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Shultz Backs Ban on Talking to N.Y. Times Reporter : Spokesman Says Action Does Not Mean Other Officials Will Retaliate Against Newsmen

March 01, 1985|RUDY ABRAMSON | Times Staff Writer

WASHINGTON — Secretary of State George P. Shultz supports the decision of a high-ranking department official who ordered his subordinates not to talk to New York Times reporter Leslie H. Gelb, a spokesman for the State Department said Thursday.

But, spokesman Edward Djerejian said, Shultz's stand does not mean that other officials will retaliate against journalists who write stories they do not like.

Reported Nuclear Plans

Lt. Gen. John T. Chain's order to shun Gelb resulted from a Feb. 13 article in which the newspaper reported that the United States has contingency plans for deployment of nuclear anti-submarine weapons off Canada, Bermuda, Iceland and Puerto Rico.

In explaining his action, Chain, who directs the department's Bureau of Politico-Military Affairs, charged that "it has become customary for some newspapers and journalists to print information which they know to be potentially damaging to the U.S. on the pretext that the public has a 'right to know' or that such information prevents governmental abuse of power."

Additional attention was drawn to the episode because Gelb, a specialist in national security and arms control matters, served during the Jimmy Carter Administration in the same post now held by Chain. And, not only did Chain forbid his staff of about 120 persons to talk to Gelb, but he removed the reporter's picture from the line of former bureau directors that decorate his State Department office.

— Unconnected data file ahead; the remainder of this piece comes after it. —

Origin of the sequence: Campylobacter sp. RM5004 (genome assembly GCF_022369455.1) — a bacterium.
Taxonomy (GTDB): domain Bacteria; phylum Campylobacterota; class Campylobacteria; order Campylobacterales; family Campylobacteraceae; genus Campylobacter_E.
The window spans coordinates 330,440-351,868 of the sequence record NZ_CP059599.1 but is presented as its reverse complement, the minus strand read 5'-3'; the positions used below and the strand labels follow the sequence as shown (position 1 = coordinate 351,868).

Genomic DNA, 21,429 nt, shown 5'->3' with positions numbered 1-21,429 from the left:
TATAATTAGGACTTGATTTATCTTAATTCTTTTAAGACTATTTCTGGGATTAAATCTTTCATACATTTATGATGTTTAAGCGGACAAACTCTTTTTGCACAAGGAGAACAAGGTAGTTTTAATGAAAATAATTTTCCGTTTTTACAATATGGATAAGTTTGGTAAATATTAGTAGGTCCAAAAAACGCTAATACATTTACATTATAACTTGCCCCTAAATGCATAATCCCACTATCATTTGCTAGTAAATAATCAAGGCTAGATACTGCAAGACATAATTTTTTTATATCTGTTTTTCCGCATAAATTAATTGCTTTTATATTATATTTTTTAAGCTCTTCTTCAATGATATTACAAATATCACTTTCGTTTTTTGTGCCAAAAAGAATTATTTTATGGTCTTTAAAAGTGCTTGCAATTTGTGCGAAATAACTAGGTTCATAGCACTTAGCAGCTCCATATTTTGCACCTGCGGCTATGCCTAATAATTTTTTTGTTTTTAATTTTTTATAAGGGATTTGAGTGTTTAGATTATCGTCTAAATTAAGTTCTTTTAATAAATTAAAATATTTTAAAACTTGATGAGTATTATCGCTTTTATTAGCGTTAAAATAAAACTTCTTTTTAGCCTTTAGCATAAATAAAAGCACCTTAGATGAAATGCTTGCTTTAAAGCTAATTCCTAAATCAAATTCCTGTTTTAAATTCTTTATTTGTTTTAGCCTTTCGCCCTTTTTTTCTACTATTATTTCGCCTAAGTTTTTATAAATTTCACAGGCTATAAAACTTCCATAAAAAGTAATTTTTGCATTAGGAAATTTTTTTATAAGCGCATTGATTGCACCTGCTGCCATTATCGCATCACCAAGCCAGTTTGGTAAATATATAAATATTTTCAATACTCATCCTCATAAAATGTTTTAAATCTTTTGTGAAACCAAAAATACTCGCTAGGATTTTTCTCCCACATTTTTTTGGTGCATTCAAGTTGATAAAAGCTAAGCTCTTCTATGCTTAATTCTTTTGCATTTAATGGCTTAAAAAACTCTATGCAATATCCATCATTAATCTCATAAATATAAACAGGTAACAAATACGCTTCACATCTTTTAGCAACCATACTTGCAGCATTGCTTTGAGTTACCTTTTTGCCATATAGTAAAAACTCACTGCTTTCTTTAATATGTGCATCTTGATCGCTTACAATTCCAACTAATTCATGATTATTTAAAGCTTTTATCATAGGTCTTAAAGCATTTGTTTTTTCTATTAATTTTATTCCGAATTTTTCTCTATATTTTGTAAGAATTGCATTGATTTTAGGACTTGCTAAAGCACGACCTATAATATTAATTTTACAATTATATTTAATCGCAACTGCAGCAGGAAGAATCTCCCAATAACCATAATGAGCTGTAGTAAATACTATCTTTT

Quit U.S. Post

Gelb covered national security and arms control subjects for the New York Times before he joined the State Department under Carter. He resigned the government post in 1979, and, after several months with the Carnegie Foundation, he returned to the newspaper's Washington bureau on his old beat.

In his statement, Chain alluded to Gelb's former service in the State Department, saying: "An American, particularly one who has served in a responsible national security position and thereby knows when classified information is sensitive and should be protected, has a responsibility not to take action which is harmful to U.S. security."

The New York Times lodged a protest against Chain's action. In Thursday's editions, it quoted Executive Editor A. M. Rosenthal as saying that Chain's action "exhibited a lack of understanding of a free press and an astounding distortion of the facts."

Reporter on Vacation

Gelb has been on vacation for several days and could not be reached Thursday.

At the State Department, Djerejian refused to discuss Chain's removal of Gelb's picture. He did say, however, that the incident had been the subject of several discussions between the department's Bureau of Public Affairs and Chain's Bureau of Politico-Military Affairs.

"The State Department deals with the press through a spokesman and this (public affairs) bureau," he said. "Beyond that, the policy is that individuals who are heads of bureaus can make their own decisions on how they deal with the press, and, if Gen. Chain has come to the conclusion he has, the secretary, accordingly, supports him."

Officials Embarrassed

In the Feb. 13 article, Gelb reported that the contingency plans to deploy nuclear weapons, written in 1975, had been provided to the New York Times by William M. Arkin of the Washington-based Institute for Policy Studies after they had come to light in the countries involved--embarrassing U.S. officials because the governments of the other countries had not been informed.

The plans, the New York Times reported, call for U.S. Navy anti-submarine airplanes to drop nuclear depth charges to knock out enemy submarines or to shut off their underwater sea lanes.

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